We aren’t exactly certain if the author of this passage was James the half-brother of Jesus or not, but based on the modern perspectives of the Western Church, it is all too obvious that James didn’t have a clue about his subject matter. It only seems appropriate that we rewrite the passage to bring it more in line with modern times.

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When all kinds of trials and temptations crowd into your lives my brothers, let your hearts be filled with resentment because such difficulties are unwelcome intruders. Realise that anything that threatens your personal comfort and security can be declared to be the arch enemy of God. Being mature and complete, lacking in nothing has nothing to do with enduring through difficult times, and everything to do with developing a sense of personal entitlement. James 1:2-4 (Contemporary Western Version (CWV))

Perhaps my CWV interpretation leaves something to be desired, but if I were translating the text based on the evidence of how Christians are responding to our current times, I honestly don’t think it would be much different.

Photo by B Rosen — CC BY 2.0

I get it. Really, I do. I understand that we are deeply concerned about the future. I see our religious freedoms unraveling. I am also well aware of the huge hole we have dug with our national debt. But is it possible that our ever-faithful Father is using “momentary light affliction” to produce within us “an eternal weight of glory far beyond all comparison”? (2 Corinthians 4:17)

photo credit: bogdog Dan via photopin cc

Is it possible that the trials of this life are like bats? They are mysterious and creepy, yes, but in the end they may well be better friends than we realize. I, for one, would rather have an ugly bat fly by my head than the West Nile Virus incubating in my blood. Just a random post-election thought.

If God Is for Us, Why Is So Much Against Us?

Original Photo by doctor_bob - morgueFile

I know, the title of this post quotes Romans 8:31 incorrectly. It and the verse following should read:

“What then shall we say to these things? If God is for us, who is against us? He who did not spare His own Son, but delivered Him over for us all, how will He not also with Him freely give us all things?” (NASB)

But before we get to a place of such confidence in the midst of adversity, we must know deep in our heart of hearts that our heavenly Father is indeed for us, and that the Holy Spirit is in our corner, not only cheering us on, but interceding for our every need to be met.

For a small percentage of us, this is a no brainer. Growing up in a stable family with loving parents always there for support, it makes obvious sense that God would do the same. This is especially true for those who also experienced a loving church environment where a healthy perspective of the heavenly Father was both taught and displayed. This small number of people (and unfortunately I believe it is quite small), seem to traverse the challenges of life like gifted athletes tirelessly and speedily covering long distances.

Photo by familymwr - CC BY 2.0

But when the rest of us attempt to run by faith, it often feels as though every joint and muscle in our bodies throbs with pain as we get knocked about by various forces. And when we survey the landscape before us, well, it sure looks as though God is nowhere to be seen; the corner of our ring, it appears, is empty. I mean, after all, if He is all-powerful, and all-loving, and is truly for us, then surely our circumstances would be different.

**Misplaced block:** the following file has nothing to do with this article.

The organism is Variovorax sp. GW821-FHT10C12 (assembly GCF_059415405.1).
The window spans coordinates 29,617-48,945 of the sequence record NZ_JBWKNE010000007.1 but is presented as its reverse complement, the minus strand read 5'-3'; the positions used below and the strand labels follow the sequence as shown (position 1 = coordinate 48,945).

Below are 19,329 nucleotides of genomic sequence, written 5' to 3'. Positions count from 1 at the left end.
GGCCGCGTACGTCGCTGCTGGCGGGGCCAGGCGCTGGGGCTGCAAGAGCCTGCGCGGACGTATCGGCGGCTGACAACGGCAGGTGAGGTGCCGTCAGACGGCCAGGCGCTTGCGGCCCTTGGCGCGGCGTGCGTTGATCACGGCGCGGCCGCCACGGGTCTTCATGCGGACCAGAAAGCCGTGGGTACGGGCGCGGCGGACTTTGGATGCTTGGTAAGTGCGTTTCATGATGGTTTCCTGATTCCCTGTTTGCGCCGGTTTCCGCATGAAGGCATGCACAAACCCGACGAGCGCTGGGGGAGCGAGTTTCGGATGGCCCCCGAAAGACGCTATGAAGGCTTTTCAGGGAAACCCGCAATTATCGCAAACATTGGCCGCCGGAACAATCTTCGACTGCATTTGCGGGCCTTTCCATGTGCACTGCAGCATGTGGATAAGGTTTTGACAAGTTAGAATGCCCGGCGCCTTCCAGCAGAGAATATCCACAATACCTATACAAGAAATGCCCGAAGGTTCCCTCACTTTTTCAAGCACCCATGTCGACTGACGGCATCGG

May we never forget that the image of an absentee God is but an illusion! And if Christianity is all about a relationship with Him and not mere religious activity, wouldn’t it make sense that we need an accurate perspective of who He truly is and how He sees us?

Abiding in grace is really about abiding, that is, living in a vital relationship with, Christ. If we are ever to live fruitfully in this type of intimate relationship with our heavenly Father, we had better know something about Him as a person and how this relationship works (and doesn’t work). If we continually focus on our sin, for example, we become self-absorbed, no longer living by faith.

When we live by faith, we put the appropriate confidence in both the cross of Christ and God’s character, aligning our lives with His divine order. Meanwhile, all of the forces of hell (and some of earth) continue to work overtime to keep us from living in His presence. But as long as we choose to abide, no force in this universe can separate us from His love!

“Who will bring a charge against God’s elect? God is the one who justifies; who is the one who condemns? Christ Jesus is He who died, yes, rather who was raised, who is at the right hand of God, who also intercedes for us. Who will separate us from the love of Christ? Will tribulation, or distress, or persecution, or famine, or nakedness, or peril, or sword? Just as it is written,

Original Photo by doctor_bob - morgueFile


But in all these things we overwhelmingly conquer through Him who loved us. For I am convinced that neither death, nor life, nor angels, nor principalities, nor things present, nor things to come, nor powers, nor height, nor depth, nor any other created thing, will be able to separate us from the love of God, which is in Christ Jesus our Lord.” Romans 8:33-39 (NASB)

Our loving heavenly Father has already paid the ultimate price in delivering His own Son over to be brutally tortured and killed on our behalf. What else more can He do to demonstrate His love. It seems to me that the appropriate response to our difficulties in life is not to respond by asking where God may have gotten to, or to wallow in our unworthiness, but to actively believe He is continually working on our behalf–even if we don’t see it. If we want faith that matters, this is where it starts!